Introduction: Stone 3D Catan Board
I had seen a few 3d Settlers of Catan Boards. Really cool looking ones ranging in price from $200 to a whopping $1399.00 on Amazon. I started researching and discovered 3d printing for the first time. Still however a complete 3d printed board with minimum 52 hex pieces plus player pieces and not owning my own machine was going to still be around $400+ printed a third party. (sorry but that a bit pricey and there is no way the wife would approve). I figure I am roughly $200 into this project for a complete 5/6 player board. I have extra silicone to make more pieces when I wish and enough gypsum to expand my board greatly.
Step 1: 3D Printing Your Main Pieces
I first started with researching the pieces I wanted. There are a ton of open licenced, free to use files for Catan pieces at thingverse.com. I decided on a great design by JAWong found here (http://www.thingiverse.com/thing:26979).
Next I found 3DHubs.com Great site, easy to navigate (Shameless butt kissing I know). There I connected with Liam and Issaac at Bulid_up's Hub in Vancouver. You can find them here https://www.3dhubs.com/users/build_up. They made me these little beauties. They turned out perfectly. I did however make one of those good mistakes. I did not notice they were so thin when I sent the file in for printing. This turns out to be in my favor later as you will see.
Step 2: Making the Molds
From there I used a product called mold Max 30. It is a semi firm silicone mold product. Easy to use. I set out my 3D prints in a short frame to hold the liquid silicone while it dried. This is where being to thin was good. I wanted the bases thicker so I carefully built the 3d Prints up with a firm clay. Making sure they were all uniform height. This not only saved a bit of cost in the printing but it also created a tight seal around the base so little silicone seeped under the print.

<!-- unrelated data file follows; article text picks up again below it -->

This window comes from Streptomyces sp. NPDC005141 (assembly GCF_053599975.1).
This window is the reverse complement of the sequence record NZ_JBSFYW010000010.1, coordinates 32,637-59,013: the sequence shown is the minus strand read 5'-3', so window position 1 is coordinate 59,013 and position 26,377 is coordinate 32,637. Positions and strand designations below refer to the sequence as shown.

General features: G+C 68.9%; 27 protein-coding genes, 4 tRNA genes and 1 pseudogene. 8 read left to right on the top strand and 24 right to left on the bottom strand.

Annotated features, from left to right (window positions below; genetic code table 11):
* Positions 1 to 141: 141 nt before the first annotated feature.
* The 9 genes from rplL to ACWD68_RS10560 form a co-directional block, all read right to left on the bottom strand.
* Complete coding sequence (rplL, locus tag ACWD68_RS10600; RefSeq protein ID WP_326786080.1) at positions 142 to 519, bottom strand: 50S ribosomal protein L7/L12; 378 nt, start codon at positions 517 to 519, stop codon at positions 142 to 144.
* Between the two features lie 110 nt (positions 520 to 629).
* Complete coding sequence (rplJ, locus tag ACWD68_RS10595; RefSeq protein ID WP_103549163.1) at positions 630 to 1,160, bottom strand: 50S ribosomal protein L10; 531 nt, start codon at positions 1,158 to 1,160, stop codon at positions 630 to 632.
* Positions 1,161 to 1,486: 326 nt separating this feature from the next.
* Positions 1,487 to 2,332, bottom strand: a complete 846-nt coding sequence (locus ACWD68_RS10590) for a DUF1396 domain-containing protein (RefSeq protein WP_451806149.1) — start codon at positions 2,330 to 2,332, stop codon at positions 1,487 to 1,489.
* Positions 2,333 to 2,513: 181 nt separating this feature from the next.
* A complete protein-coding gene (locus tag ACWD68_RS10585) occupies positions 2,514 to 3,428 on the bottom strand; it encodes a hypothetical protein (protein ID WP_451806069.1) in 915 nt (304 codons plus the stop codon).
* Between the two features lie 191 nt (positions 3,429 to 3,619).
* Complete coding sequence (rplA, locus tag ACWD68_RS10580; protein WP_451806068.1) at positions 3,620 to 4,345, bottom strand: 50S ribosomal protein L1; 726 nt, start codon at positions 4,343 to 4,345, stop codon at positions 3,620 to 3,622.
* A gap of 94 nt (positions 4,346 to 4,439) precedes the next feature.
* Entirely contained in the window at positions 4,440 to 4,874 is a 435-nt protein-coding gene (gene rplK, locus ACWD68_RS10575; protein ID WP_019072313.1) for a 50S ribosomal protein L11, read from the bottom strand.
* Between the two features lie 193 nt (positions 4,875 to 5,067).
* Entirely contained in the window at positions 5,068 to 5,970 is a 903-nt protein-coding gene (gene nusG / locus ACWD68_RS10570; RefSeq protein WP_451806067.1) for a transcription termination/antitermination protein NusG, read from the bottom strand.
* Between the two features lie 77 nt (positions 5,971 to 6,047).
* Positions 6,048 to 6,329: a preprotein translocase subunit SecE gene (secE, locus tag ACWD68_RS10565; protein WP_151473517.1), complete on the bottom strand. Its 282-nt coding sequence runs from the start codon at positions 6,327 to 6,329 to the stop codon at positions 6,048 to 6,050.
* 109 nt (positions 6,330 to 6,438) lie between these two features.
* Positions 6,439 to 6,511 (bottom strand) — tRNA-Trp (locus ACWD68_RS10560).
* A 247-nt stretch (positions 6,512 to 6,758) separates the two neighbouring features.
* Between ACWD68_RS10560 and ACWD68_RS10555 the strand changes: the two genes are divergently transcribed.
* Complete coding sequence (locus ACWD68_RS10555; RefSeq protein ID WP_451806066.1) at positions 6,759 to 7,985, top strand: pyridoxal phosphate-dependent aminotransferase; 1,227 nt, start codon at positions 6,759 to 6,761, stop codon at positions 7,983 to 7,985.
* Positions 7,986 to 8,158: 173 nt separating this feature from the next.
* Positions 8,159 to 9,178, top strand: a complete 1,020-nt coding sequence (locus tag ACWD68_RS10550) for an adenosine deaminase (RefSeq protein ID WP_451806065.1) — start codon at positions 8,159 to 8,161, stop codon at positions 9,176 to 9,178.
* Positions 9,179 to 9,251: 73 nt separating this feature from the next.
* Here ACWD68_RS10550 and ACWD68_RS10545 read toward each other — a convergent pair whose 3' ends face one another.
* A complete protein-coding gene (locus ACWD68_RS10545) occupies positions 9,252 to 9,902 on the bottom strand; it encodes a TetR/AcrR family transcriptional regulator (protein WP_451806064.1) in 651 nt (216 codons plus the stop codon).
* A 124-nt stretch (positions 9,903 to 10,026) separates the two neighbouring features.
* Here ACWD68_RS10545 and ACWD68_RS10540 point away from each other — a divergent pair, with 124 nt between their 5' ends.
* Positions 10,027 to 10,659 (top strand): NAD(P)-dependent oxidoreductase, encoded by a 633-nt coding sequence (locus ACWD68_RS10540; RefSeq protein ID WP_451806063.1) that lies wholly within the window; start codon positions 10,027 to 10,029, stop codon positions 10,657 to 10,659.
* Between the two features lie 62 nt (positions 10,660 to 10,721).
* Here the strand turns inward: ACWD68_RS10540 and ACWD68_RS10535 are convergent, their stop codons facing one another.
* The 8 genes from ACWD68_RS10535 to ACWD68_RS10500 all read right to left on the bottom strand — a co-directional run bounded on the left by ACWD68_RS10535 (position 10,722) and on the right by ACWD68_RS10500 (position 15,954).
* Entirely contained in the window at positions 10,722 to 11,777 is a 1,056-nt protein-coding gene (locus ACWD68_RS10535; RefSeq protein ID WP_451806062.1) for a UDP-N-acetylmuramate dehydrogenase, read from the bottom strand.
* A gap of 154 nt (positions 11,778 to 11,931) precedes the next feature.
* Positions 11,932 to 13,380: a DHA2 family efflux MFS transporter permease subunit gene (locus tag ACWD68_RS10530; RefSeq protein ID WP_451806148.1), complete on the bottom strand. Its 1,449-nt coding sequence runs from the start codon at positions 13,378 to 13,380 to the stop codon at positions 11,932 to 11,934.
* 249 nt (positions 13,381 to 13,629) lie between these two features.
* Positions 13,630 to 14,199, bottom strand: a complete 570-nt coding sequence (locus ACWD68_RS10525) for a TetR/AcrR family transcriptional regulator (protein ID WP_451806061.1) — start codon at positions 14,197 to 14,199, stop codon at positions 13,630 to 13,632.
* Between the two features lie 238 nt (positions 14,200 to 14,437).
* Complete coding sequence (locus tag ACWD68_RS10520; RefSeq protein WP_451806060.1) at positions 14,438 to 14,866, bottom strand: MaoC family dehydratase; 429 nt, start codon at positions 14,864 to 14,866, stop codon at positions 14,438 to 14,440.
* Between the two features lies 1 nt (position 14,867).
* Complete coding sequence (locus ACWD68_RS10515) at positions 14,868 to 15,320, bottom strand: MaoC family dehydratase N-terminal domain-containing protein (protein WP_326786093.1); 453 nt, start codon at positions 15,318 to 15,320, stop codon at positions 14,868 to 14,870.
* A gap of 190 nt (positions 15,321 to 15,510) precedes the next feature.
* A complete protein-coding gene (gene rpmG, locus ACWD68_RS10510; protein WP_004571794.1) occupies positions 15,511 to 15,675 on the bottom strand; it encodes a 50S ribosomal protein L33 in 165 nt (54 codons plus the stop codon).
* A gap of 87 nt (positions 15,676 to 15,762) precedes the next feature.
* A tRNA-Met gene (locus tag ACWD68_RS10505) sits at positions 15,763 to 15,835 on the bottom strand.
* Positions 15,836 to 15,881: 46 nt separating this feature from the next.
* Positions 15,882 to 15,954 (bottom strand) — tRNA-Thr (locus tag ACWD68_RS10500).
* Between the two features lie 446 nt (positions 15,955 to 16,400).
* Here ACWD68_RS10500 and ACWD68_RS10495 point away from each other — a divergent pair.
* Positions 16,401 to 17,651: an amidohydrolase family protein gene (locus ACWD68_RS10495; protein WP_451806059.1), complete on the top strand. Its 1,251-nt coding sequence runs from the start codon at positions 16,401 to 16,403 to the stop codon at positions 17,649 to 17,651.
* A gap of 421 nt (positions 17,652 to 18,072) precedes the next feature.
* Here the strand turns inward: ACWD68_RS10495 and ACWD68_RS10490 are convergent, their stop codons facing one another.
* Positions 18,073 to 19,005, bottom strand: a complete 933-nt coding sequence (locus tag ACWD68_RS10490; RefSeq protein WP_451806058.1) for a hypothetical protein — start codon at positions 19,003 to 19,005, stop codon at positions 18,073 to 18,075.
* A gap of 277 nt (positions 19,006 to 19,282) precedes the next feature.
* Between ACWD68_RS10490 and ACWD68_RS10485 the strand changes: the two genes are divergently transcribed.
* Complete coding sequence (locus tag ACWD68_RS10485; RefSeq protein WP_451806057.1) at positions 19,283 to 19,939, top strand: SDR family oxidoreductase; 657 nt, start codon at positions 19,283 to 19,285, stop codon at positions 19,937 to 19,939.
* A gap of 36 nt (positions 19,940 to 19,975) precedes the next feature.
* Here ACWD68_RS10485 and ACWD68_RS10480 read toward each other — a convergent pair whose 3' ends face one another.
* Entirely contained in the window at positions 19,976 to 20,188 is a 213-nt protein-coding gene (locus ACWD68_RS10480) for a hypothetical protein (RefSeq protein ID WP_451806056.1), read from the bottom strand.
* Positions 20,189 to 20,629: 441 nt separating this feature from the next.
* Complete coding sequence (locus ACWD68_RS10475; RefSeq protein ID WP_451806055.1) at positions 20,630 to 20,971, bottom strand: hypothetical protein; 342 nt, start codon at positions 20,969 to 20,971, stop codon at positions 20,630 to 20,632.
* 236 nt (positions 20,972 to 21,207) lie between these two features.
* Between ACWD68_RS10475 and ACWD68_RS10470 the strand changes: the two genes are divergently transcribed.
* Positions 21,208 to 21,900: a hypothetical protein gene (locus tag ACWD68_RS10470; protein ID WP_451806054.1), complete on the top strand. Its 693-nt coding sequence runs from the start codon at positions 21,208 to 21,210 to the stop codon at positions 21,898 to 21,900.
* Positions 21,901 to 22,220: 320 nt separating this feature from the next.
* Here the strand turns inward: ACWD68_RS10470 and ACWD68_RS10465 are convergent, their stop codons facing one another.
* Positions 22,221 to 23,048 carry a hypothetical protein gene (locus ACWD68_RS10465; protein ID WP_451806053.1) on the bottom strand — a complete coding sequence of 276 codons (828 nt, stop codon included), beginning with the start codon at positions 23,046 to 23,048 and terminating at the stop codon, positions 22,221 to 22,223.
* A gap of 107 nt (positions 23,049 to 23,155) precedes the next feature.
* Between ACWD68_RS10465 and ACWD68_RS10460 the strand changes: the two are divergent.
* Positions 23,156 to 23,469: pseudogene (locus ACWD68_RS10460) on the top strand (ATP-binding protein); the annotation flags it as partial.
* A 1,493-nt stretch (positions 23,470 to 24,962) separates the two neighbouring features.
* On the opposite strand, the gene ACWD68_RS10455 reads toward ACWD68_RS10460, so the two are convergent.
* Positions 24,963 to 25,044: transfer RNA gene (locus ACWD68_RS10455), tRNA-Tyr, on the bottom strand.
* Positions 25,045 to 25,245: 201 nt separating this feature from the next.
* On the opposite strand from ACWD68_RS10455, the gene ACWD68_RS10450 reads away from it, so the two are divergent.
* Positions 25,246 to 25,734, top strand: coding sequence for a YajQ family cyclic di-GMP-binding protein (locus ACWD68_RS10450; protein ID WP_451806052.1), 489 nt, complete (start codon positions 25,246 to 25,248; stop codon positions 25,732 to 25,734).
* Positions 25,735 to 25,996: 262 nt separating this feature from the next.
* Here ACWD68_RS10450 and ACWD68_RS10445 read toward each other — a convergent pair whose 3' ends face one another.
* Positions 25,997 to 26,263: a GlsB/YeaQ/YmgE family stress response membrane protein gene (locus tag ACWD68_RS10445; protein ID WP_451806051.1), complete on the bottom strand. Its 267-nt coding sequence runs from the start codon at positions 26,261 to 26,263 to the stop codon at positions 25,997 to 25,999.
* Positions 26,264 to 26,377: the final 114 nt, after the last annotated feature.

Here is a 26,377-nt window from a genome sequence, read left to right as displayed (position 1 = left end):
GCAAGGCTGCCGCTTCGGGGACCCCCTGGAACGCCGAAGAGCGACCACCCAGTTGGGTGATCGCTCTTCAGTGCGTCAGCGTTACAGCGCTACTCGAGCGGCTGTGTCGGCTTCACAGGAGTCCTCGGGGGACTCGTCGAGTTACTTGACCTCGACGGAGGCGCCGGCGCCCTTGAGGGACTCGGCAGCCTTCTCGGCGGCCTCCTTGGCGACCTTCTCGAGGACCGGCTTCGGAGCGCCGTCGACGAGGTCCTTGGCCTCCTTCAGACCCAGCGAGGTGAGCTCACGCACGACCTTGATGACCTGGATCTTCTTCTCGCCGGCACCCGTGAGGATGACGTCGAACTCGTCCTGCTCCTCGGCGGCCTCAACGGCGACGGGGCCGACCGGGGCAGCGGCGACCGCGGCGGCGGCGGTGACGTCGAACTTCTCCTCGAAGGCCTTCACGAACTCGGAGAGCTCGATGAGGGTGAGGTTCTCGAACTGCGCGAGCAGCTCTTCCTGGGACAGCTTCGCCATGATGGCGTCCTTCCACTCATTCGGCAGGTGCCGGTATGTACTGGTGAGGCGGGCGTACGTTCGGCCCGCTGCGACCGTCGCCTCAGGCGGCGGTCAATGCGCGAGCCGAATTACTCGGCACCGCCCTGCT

- Pour the silicone in from the lowest point. This will prevent air pockets forming.
- Gently tap the mold so any air pockets that might have developed rise to the top. pop with a sharp object.
- Use a mirror or clean glass something small you can pick up as a surface to make the mold.
- Use clay or putty around the base of the mold to prevent leaking.
Step 3: Casting the Pieces
I looked into resin to cast in. This was very expensive and very hard to work with. It sets very fast and I wasted a lot for little gain. I finally decided on a Gypsum product call Drystone. I also used a product from the same company called Hydrostone. Over all so far they seem the same. Due to availability I am using the Hydrostone. It is around $40.00 Canadian for a 50 lb bag. More than enough to make yourself a board and a set for a couple friends. Or just an epic Catan Board.
*** The gypsum sets in about an hour and can be taken out of the mold. Another full day to completely cure. Use sand paper to shave off any burrs or imperfections. I use 3 different grades and work from roughest to smoothest. Now they are ready to paint.
Step 4: Painting the Pieces
I found that a basic set of acrylic paint from Walmart work just fine for painting. A knowledgeable artist might choose better paints. I am not an artist by any means so this was the hardest part. Though I found the process very relaxing. Almost Zen.
This part is entirely up to you in as far as what colors you use. Just buy a set of paintbrushes and go at it.
A few tips....
- Mix enough of one color paint so you have enough for all the pieces you need so it looks uniform.
- Use a mate or gloss finish after the paint has completely dried. matter of taste which one you hoose but this step is important as the pieces are handled a fair bit so this will protect them.
I hope you enjoyed this instructable. If you like playing Catan make yourself a 3D board. If you have never played, you should. I guarantee you know someone who has a board.
Participated in the
3D Printing Contest 2016